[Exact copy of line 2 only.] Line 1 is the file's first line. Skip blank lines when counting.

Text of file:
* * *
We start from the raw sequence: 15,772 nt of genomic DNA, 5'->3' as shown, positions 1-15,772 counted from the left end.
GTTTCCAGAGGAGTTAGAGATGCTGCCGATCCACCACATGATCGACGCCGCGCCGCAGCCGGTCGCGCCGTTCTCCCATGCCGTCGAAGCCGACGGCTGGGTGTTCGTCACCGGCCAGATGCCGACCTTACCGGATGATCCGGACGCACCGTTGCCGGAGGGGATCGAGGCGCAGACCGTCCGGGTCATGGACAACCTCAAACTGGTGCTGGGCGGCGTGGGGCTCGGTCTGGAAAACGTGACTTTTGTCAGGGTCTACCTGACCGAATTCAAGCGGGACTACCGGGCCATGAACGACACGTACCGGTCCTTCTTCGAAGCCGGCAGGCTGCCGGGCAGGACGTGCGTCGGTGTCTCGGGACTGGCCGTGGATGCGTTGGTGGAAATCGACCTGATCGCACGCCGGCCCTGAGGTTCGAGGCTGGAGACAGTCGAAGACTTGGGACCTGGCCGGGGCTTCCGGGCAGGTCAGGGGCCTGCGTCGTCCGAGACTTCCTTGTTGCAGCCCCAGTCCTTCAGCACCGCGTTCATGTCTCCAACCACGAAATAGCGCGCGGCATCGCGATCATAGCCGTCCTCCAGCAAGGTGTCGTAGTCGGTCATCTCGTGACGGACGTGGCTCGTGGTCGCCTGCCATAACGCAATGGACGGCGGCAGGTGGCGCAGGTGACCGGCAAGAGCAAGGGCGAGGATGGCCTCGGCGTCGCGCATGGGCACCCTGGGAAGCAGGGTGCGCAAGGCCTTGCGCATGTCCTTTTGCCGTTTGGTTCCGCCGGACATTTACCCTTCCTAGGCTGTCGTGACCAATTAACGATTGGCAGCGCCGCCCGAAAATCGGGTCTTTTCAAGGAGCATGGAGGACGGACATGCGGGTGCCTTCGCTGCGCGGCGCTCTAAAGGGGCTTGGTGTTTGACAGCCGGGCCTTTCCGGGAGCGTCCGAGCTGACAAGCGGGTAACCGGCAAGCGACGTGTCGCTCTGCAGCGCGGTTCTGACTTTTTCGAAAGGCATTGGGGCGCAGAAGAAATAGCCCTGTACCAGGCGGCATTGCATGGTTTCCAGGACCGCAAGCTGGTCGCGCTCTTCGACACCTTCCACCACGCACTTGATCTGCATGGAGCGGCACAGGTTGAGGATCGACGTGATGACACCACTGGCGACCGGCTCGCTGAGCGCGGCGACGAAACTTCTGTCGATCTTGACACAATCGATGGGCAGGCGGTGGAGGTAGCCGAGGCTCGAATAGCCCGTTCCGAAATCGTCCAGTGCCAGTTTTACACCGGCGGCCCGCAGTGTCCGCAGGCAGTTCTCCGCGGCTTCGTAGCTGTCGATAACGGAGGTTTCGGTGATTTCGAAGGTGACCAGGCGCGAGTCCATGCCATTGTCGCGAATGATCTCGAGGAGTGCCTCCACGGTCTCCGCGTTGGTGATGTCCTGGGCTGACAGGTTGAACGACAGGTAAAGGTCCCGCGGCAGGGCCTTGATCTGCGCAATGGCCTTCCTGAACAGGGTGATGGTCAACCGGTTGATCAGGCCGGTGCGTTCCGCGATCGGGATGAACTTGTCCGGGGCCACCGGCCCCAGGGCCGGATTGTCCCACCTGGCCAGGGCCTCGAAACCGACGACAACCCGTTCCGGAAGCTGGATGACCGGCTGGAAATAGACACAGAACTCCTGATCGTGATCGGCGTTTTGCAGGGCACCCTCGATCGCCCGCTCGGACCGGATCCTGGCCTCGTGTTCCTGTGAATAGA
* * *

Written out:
GTTTCCAGAGGAGTTAGAGATGCTGCCGATCCACCACATGATCGACGCCGCGCCGCAGCCGGTCGCGCCGTTCTCCCATGCCGTCGAAGCCGACGGCTGGGTGTTCGTCACCGGCCAGATGCCGACCTTACCGGATGATCCGGACGCACCGTTGCCGGAGGGGATCGAGGCGCAGACCGTCCGGGTCATGGACAACCTCAAACTGGTGCTGGGCGGCGTGGGGCTCGGTCTGGAAAACGTGACTTTTGTCAGGGTCTACCTGACCGAATTCAAGCGGGACTACCGGGCCATGAACGACACGTACCGGTCCTTCTTCGAAGCCGGCAGGCTGCCGGGCAGGACGTGCGTCGGTGTCTCGGGACTGGCCGTGGATGCGTTGGTGGAAATCGACCTGATCGCACGCCGGCCCTGAGGTTCGAGGCTGGAGACAGTCGAAGACTTGGGACCTGGCCGGGGCTTCCGGGCAGGTCAGGGGCCTGCGTCGTCCGAGACTTCCTTGTTGCAGCCCCAGTCCTTCAGCACCGCGTTCATGTCTCCAACCACGAAATAGCGCGCGGCATCGCGATCATAGCCGTCCTCCAGCAAGGTGTCGTAGTCGGTCATCTCGTGACGGACGTGGCTCGTGGTCGCCTGCCATAACGCAATGGACGGCGGCAGGTGGCGCAGGTGACCGGCAAGAGCAAGGGCGAGGATGGCCTCGGCGTCGCGCATGGGCACCCTGGGAAGCAGGGTGCGCAAGGCCTTGCGCATGTCCTTTTGCCGTTTGGTTCCGCCGGACATTTACCCTTCCTAGGCTGTCGTGACCAATTAACGATTGGCAGCGCCGCCCGAAAATCGGGTCTTTTCAAGGAGCATGGAGGACGGACATGCGGGTGCCTTCGCTGCGCGGCGCTCTAAAGGGGCTTGGTGTTTGACAGCCGGGCCTTTCCGGGAGCGTCCGAGCTGACAAGCGGGTAACCGGCAAGCGACGTGTCGCTCTGCAGCGCGGTTCTGACTTTTTCGAAAGGCATTGGGGCGCAGAAGAAATAGCCCTGTACCAGGCGGCATTGCATGGTTTCCAGGACCGCAAGCTGGTCGCGCTCTTCGACACCTTCCACCACGCACTTGATCTGCATGGAGCGGCACAGGTTGAGGATCGACGTGATGACACCACTGGCGACCGGCTCGCTGAGCGCGGCGACGAAACTTCTGTCGATCTTGACACAATCGATGGGCAGGCGGTGGAGGTAGCCGAGGCTCGAATAGCCCGTTCCGAAATCGTCCAGTGCCAGTTTTACACCGGCGGCCCGCAGTGTCCGCAGGCAGTTCTCCGCGGCTTCGTAGCTGTCGATAACGGAGGTTTCGGTGATTTCGAAGGTGACCAGGCGCGAGTCCATGCCATTGTCGCGAATGATCTCGAGGAGTGCCTCCACGGTCTCCGCGTTGGTGATGTCCTGGGCTGACAGGTTGAACGACAGGTAAAGGTCCCGCGGCAGGGCCTTGATCTGCGCAATGGCCTTCCTGAACAGGGTGATGGTCAACCGGTTGATCAGGCCGGTGCGTTCCGCGATCGGGATGAACTTGTCCGGGGCCACCGGCCCCAGGGCCGGATTGTCCCACCTGGCCAGGGCCTCGAAACCGACGACAACCCGTTCCGGAAGCTGGATGACCGGCTGGAAATAGACACAGAACTCCTGATCGTGATCGGCGTTTTGCAGGGCACCCTCGATCGCCCGCTCGGACCGGATCCTGGCCTCGTGTTCCTGTGAATAGA